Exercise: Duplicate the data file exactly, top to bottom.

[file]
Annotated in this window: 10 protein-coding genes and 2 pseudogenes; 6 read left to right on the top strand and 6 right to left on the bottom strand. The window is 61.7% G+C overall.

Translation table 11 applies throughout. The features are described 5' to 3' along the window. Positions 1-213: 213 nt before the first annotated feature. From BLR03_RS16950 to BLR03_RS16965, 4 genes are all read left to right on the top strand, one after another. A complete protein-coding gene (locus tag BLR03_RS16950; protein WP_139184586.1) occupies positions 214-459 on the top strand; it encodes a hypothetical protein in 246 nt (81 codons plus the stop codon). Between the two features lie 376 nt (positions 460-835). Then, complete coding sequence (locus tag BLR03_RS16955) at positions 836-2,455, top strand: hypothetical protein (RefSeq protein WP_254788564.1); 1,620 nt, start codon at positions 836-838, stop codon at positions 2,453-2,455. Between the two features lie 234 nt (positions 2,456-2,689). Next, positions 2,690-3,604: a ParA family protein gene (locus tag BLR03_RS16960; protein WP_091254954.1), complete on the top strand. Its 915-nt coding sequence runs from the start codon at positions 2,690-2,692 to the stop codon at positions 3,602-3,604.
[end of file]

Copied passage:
Annotated in this window: 10 protein-coding genes and 2 pseudogenes; 6 read left to right on the top strand and 6 right to left on the bottom strand. The window is 61.7% G+C overall.

Translation table 11 applies throughout. The features are described 5' to 3' along the window. Positions 1-213: 213 nt before the first annotated feature. From BLR03_RS16950 to BLR03_RS16965, 4 genes are all read left to right on the top strand, one after another. A complete protein-coding gene (locus tag BLR03_RS16950; protein WP_139184586.1) occupies positions 214-459 on the top strand; it encodes a hypothetical protein in 246 nt (81 codons plus the stop codon). Between the two features lie 376 nt (positions 460-835). Then, complete coding sequence (locus tag BLR03_RS16955) at positions 836-2,455, top strand: hypothetical protein (RefSeq protein WP_254788564.1); 1,620 nt, start codon at positions 836-838, stop codon at positions 2,453-2,455. Between the two features lie 234 nt (positions 2,456-2,689). Next, positions 2,690-3,604: a ParA family protein gene (locus tag BLR03_RS16960; protein WP_091254954.1), complete on the top strand. Its 915-nt coding sequence runs from the start codon at positions 2,690-2,692 to the stop codon at positions 3,602-3,604.